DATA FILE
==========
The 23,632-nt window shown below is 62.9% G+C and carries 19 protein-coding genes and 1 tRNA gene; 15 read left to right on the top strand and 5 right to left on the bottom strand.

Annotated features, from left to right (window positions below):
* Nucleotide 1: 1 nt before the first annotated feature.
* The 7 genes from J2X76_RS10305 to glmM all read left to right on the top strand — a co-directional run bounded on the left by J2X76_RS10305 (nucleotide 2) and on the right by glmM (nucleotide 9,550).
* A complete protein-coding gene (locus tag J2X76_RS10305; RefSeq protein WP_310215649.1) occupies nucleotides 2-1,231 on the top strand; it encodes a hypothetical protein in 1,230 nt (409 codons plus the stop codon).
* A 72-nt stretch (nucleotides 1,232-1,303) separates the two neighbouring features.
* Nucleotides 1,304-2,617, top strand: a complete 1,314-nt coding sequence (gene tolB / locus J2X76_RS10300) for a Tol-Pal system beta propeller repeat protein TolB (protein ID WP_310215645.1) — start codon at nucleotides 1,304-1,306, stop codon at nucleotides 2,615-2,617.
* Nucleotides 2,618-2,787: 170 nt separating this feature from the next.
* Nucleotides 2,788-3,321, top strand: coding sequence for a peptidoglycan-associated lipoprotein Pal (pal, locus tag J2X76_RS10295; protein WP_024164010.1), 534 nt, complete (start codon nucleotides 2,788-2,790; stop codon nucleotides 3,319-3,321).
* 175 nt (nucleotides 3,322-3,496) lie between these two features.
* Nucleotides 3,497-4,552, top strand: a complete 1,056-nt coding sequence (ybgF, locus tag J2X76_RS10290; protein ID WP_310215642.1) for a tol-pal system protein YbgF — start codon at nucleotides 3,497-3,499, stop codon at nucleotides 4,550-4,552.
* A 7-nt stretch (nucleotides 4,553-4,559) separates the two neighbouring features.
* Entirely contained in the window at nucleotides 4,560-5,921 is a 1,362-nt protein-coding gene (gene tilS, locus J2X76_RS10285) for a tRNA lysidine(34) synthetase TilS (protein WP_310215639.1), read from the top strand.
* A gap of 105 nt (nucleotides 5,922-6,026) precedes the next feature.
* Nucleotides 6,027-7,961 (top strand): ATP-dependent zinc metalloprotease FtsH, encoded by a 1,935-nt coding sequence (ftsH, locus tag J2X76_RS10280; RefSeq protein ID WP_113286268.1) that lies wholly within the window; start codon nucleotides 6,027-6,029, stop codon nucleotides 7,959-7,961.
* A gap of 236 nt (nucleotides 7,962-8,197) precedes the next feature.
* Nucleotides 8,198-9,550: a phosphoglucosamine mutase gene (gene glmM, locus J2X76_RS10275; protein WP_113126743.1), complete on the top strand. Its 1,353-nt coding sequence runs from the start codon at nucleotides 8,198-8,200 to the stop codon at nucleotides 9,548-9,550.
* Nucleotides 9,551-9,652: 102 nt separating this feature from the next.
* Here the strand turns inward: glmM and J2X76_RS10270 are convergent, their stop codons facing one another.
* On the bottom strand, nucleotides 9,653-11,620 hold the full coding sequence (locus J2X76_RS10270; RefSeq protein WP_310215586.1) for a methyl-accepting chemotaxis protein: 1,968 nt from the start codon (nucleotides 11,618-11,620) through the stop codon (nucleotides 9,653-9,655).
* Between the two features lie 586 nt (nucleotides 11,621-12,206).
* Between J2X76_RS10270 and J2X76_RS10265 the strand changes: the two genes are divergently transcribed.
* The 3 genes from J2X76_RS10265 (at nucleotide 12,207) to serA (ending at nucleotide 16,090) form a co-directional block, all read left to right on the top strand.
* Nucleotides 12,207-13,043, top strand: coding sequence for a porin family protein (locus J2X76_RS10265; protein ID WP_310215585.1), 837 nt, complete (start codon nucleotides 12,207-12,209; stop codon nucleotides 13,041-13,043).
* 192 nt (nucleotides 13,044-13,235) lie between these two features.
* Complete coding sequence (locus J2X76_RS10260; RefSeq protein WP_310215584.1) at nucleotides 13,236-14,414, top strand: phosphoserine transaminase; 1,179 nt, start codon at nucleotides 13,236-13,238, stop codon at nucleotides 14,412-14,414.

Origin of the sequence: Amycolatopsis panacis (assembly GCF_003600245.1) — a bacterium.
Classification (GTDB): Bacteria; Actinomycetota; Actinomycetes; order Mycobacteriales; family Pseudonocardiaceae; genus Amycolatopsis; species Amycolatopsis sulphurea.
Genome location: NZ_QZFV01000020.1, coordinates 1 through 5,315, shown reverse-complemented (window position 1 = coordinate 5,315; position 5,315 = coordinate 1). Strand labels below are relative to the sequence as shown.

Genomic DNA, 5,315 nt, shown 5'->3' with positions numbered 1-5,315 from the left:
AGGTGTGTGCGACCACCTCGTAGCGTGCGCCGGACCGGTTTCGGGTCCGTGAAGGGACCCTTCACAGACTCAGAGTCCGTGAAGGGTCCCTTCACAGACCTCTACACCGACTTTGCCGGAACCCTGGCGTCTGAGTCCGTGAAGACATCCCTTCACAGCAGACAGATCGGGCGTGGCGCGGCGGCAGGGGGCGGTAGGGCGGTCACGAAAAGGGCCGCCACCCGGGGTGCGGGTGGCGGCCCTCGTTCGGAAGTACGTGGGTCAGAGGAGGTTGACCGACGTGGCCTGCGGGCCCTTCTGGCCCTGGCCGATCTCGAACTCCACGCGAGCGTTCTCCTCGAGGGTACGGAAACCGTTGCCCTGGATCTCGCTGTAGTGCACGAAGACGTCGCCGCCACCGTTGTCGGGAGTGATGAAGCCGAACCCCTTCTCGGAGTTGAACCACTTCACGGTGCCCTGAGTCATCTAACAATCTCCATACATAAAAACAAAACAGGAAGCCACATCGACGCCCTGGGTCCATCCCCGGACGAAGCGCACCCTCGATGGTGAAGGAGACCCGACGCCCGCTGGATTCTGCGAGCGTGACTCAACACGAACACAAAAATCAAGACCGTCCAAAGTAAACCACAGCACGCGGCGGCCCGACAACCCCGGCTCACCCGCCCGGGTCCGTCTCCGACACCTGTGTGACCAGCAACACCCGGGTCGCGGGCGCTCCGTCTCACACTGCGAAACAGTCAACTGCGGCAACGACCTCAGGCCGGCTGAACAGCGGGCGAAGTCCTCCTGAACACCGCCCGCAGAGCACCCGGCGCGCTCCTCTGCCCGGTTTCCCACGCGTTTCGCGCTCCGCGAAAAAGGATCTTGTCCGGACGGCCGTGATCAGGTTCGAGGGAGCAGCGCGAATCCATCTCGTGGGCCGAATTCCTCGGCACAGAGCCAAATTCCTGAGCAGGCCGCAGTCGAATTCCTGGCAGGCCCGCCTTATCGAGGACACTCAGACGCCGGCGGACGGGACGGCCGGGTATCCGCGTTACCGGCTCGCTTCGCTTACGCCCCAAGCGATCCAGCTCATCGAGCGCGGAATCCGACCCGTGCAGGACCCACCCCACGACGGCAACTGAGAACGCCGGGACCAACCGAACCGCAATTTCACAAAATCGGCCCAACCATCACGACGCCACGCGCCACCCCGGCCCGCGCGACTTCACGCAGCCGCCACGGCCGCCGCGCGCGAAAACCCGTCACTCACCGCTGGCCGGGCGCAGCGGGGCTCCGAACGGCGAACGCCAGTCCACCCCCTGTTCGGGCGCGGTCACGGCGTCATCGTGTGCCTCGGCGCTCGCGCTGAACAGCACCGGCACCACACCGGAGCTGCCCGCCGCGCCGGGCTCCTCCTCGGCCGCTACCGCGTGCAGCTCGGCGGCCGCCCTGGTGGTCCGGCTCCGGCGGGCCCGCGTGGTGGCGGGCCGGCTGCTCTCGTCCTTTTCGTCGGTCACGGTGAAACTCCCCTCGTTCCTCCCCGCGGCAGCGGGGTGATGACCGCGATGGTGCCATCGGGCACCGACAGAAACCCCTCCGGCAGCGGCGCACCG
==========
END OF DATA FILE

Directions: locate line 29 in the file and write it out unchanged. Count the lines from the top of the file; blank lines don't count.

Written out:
Genome location: NZ_QZFV01000020.1, coordinates 1 through 5,315, shown reverse-complemented (window position 1 = coordinate 5,315; position 5,315 = coordinate 1). Strand labels below are relative to the sequence as shown.